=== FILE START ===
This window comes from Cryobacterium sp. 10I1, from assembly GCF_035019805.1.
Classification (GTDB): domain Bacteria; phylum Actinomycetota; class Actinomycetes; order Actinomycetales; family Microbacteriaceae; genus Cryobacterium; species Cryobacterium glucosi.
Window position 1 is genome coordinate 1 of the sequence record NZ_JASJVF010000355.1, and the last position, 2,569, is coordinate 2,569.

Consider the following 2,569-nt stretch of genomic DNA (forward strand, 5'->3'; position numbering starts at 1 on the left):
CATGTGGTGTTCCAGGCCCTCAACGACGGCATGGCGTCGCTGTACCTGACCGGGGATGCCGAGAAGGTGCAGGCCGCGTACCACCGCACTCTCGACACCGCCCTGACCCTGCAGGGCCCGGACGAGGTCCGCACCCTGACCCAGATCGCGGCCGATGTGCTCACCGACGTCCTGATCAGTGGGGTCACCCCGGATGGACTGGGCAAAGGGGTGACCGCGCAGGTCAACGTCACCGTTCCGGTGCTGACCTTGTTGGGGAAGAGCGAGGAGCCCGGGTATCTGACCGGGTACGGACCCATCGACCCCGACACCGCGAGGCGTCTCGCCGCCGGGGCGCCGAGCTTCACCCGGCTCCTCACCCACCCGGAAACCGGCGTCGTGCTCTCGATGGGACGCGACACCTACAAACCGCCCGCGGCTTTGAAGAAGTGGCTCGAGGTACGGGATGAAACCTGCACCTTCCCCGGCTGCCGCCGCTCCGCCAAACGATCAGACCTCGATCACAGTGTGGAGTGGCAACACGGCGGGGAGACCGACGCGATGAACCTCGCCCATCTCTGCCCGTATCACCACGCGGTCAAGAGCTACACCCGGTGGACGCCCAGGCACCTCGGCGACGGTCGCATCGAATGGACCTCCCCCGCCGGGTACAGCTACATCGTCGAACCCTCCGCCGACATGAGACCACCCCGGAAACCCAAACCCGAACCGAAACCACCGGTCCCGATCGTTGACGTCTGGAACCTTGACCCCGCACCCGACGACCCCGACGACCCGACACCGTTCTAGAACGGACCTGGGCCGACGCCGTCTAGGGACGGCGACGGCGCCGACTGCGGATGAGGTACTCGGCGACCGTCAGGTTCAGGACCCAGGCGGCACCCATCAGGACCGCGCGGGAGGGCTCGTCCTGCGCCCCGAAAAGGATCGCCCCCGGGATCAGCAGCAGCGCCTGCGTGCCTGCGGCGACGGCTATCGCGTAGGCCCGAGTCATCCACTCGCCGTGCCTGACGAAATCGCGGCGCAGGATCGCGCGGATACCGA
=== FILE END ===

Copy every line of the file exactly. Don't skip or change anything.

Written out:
This window comes from Cryobacterium sp. 10I1, from assembly GCF_035019805.1.
Classification (GTDB): domain Bacteria; phylum Actinomycetota; class Actinomycetes; order Actinomycetales; family Microbacteriaceae; genus Cryobacterium; species Cryobacterium glucosi.
Window position 1 is genome coordinate 1 of the sequence record NZ_JASJVF010000355.1, and the last position, 2,569, is coordinate 2,569.

Consider the following 2,569-nt stretch of genomic DNA (forward strand, 5'->3'; position numbering starts at 1 on the left):
CATGTGGTGTTCCAGGCCCTCAACGACGGCATGGCGTCGCTGTACCTGACCGGGGATGCCGAGAAGGTGCAGGCCGCGTACCACCGCACTCTCGACACCGCCCTGACCCTGCAGGGCCCGGACGAGGTCCGCACCCTGACCCAGATCGCGGCCGATGTGCTCACCGACGTCCTGATCAGTGGGGTCACCCCGGATGGACTGGGCAAAGGGGTGACCGCGCAGGTCAACGTCACCGTTCCGGTGCTGACCTTGTTGGGGAAGAGCGAGGAGCCCGGGTATCTGACCGGGTACGGACCCATCGACCCCGACACCGCGAGGCGTCTCGCCGCCGGGGCGCCGAGCTTCACCCGGCTCCTCACCCACCCGGAAACCGGCGTCGTGCTCTCGATGGGACGCGACACCTACAAACCGCCCGCGGCTTTGAAGAAGTGGCTCGAGGTACGGGATGAAACCTGCACCTTCCCCGGCTGCCGCCGCTCCGCCAAACGATCAGACCTCGATCACAGTGTGGAGTGGCAACACGGCGGGGAGACCGACGCGATGAACCTCGCCCATCTCTGCCCGTATCACCACGCGGTCAAGAGCTACACCCGGTGGACGCCCAGGCACCTCGGCGACGGTCGCATCGAATGGACCTCCCCCGCCGGGTACAGCTACATCGTCGAACCCTCCGCCGACATGAGACCACCCCGGAAACCCAAACCCGAACCGAAACCACCGGTCCCGATCGTTGACGTCTGGAACCTTGACCCCGCACCCGACGACCCCGACGACCCGACACCGTTCTAGAACGGACCTGGGCCGACGCCGTCTAGGGACGGCGACGGCGCCGACTGCGGATGAGGTACTCGGCGACCGTCAGGTTCAGGACCCAGGCGGCACCCATCAGGACCGCGCGGGAGGGCTCGTCCTGCGCCCCGAAAAGGATCGCCCCCGGGATCAGCAGCAGCGCCTGCGTGCCTGCGGCGACGGCTATCGCGTAGGCCCGAGTCATCCACTCGCCGTGCCTGACGAAATCGCGGCGCAGGATCGCGCGGATACCGA